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181 would be greatly enhanc ed by the production of a P. gingivalis mutant that expresses the gingipains, adheres, but does not invade. The results reported here also prov ide support for the involvement of P. gingivalis in the initiation of cardiovascular dise ase. Alterations within the vessel wall caused from an inflammatory response to chronic infections are essential for the production of adhesion molecules, proinflammatory cytokines, chemokine s, inflammatory cell transmigration, and the formation of atheromas (Giacona et al. 2004). The development of inflammatory diseases such as periodontitis and CVD may depend on the severity of the inflammatory response to insult or injury. Myocardial infarctions may develop from the presence of severe inflammation within the coronary arteries (Kuramitsu et al. 2003). Atherosclerosis, which is likely a continual process, occurs as a consequence of arteri al cell injury, increased leukocyte adhesion, and is arbitrated by inflammation (Ross, 1999). Several pathogens ha ve been detected in human atheromas and suggested to be involved in the pathog enesis of atherosclerosis including Helicobacter pylori, Cytomegalovirus, Herpes simplex virus, St reptococcus sanguinis, Chalmydia pneumoniae, and P. gingivalis (Haraszthy et al. 2000; Chiu et al. 1997). Interestingly, PCR experiments identified at least one periodont al pathogen in 44% of the atheromas from the biopsied carotid endarterectomy specimens tested an d 26% of the observed pathogens was P. gingivalis (Haraszthy et al. 2000). Therefore, infection of cor onary cells with oral pathogens may aggravate the pathogenesis of car diovascular disease (CVD) (Dorn et al. 1999). The confirmation of this hypothesis would be significa nt in that the damage to the vessel walls associated with atherosclerotic plaque formati on could be minimized a nd/or possibly corrected by the direct control of pe riodontal pathogens through immu nological or antibacterial mechanisms (Desvarieux et al. 2005).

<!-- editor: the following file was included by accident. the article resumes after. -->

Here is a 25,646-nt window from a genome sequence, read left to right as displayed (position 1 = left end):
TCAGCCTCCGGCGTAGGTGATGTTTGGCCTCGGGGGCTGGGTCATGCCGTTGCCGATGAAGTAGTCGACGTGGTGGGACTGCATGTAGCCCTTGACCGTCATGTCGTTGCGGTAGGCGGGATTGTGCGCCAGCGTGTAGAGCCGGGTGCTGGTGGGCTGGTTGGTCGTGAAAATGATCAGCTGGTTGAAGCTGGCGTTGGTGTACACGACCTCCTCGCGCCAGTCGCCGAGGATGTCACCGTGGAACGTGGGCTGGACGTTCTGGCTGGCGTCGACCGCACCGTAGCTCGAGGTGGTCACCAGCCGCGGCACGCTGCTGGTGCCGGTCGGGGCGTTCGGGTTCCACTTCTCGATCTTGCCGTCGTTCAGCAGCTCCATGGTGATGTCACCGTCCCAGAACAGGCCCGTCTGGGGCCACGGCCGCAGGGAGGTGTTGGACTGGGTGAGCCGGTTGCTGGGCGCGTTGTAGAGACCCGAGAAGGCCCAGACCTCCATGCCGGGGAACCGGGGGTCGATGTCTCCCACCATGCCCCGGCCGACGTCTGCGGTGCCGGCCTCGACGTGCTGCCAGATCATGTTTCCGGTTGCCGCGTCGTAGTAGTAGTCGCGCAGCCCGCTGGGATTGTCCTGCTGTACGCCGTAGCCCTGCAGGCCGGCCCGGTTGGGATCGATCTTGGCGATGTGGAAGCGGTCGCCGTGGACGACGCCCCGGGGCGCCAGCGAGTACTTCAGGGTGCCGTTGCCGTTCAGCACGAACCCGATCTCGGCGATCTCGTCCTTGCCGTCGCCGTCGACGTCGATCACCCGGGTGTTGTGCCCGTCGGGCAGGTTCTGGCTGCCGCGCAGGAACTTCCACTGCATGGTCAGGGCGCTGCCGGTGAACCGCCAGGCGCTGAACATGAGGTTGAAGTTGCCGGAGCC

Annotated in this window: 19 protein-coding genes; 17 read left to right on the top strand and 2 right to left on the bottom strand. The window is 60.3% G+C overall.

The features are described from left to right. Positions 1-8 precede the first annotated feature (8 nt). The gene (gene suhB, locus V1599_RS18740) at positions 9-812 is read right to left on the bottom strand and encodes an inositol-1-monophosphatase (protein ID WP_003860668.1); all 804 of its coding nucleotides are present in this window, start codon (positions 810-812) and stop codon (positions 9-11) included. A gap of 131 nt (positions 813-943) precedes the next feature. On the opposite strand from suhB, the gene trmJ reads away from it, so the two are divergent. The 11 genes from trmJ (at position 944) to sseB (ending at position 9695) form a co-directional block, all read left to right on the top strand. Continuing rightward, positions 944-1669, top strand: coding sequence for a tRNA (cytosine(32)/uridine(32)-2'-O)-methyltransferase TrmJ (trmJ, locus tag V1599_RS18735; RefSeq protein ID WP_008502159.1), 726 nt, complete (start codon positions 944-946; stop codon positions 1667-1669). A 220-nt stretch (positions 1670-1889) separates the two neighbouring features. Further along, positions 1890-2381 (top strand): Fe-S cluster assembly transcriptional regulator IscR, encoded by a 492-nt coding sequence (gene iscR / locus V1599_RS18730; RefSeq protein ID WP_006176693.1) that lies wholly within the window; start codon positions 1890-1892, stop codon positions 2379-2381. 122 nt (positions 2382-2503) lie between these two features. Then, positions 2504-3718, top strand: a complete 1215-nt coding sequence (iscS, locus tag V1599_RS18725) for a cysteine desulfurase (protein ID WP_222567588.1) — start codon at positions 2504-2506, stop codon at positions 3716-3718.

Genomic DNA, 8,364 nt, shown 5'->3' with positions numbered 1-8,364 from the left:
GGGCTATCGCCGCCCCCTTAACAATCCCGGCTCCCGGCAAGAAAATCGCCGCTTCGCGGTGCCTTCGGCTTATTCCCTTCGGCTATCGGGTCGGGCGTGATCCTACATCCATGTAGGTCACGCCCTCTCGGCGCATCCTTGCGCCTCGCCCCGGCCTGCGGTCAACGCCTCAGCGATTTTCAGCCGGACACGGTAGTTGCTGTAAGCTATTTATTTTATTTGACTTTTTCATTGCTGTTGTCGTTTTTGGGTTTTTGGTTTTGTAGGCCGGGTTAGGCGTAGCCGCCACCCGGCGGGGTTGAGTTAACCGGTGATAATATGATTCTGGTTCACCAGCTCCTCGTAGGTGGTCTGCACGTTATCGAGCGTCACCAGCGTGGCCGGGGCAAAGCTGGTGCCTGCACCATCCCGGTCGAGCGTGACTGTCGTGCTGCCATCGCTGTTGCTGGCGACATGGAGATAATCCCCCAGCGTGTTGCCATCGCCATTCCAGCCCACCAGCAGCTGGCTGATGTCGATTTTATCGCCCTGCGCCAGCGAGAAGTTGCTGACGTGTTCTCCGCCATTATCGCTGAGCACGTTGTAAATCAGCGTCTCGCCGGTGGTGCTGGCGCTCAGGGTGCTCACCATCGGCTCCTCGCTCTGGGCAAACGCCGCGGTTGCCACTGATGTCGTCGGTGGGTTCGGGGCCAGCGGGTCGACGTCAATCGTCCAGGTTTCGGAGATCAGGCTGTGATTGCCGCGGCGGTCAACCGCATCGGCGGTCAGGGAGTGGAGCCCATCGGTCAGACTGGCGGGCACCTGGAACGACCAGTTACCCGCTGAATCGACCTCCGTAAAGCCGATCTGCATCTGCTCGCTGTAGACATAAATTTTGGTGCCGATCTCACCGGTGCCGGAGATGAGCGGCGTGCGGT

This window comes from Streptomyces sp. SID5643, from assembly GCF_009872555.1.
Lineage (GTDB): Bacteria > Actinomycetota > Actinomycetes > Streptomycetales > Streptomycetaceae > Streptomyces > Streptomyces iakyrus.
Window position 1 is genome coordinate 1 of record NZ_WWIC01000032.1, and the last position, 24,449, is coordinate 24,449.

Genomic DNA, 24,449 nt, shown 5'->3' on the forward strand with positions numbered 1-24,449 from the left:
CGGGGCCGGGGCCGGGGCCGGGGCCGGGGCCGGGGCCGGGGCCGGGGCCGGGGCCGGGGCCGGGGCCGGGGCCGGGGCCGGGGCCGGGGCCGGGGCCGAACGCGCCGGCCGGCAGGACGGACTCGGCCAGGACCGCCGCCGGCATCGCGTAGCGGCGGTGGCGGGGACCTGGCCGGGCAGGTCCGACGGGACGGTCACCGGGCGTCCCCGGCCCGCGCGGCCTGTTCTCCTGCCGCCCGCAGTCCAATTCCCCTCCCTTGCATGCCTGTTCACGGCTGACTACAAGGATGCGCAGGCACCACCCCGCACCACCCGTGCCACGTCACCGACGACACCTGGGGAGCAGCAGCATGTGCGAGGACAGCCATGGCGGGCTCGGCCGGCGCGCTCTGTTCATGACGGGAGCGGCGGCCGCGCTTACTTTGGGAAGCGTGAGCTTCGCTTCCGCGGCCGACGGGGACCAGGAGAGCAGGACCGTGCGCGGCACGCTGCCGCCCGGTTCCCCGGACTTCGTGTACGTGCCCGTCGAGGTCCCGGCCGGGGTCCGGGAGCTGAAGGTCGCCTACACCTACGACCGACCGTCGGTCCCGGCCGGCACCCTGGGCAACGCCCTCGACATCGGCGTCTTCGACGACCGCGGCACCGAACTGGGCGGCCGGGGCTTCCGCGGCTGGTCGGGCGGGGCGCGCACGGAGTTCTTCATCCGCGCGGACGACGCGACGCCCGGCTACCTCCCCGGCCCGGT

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212 BIOGRAPHICAL SKETCH Kristen L Totten was born in Riverside, California on July 17th 1974. Kristen has had the opportunity of living in many interesting places throughout her life. When she was very young, her family moved to Hong Kong. At the age of th ree her family moved back to the United States and settled for three years in Columbia, South Ca rolina, before taking up residence in Marietta, Georgia. Kristen graduated from George Wa lton High School in June of 1992. That following August, she enrolled at the University of Alabam a in Tuscaloosa, Alabama. Kristen graduated four years later in May of 1996 with a BS in Biol ogy. She decided to take a few years off before entering graduate school. During those years she held several jobs in the hospitality industry before settling down in Gainesville, Florida with a technician position in the pharmacology laboratory of Dr. David Silverman at the University of Florida. Kristen was a technician in Dr. Silvermans lab for two years be fore she entered the Interdisciplinary Program (IDP) at the University of Florida in August 2000. Kristen deci ded to pursue a project and a joint mentorship with Dr. Ann Progulske-Fox in Oral Biology an d Dr. William Dunn Jr. in Cell Biology. Upon graduation, she plans on pursui ng a career with the government.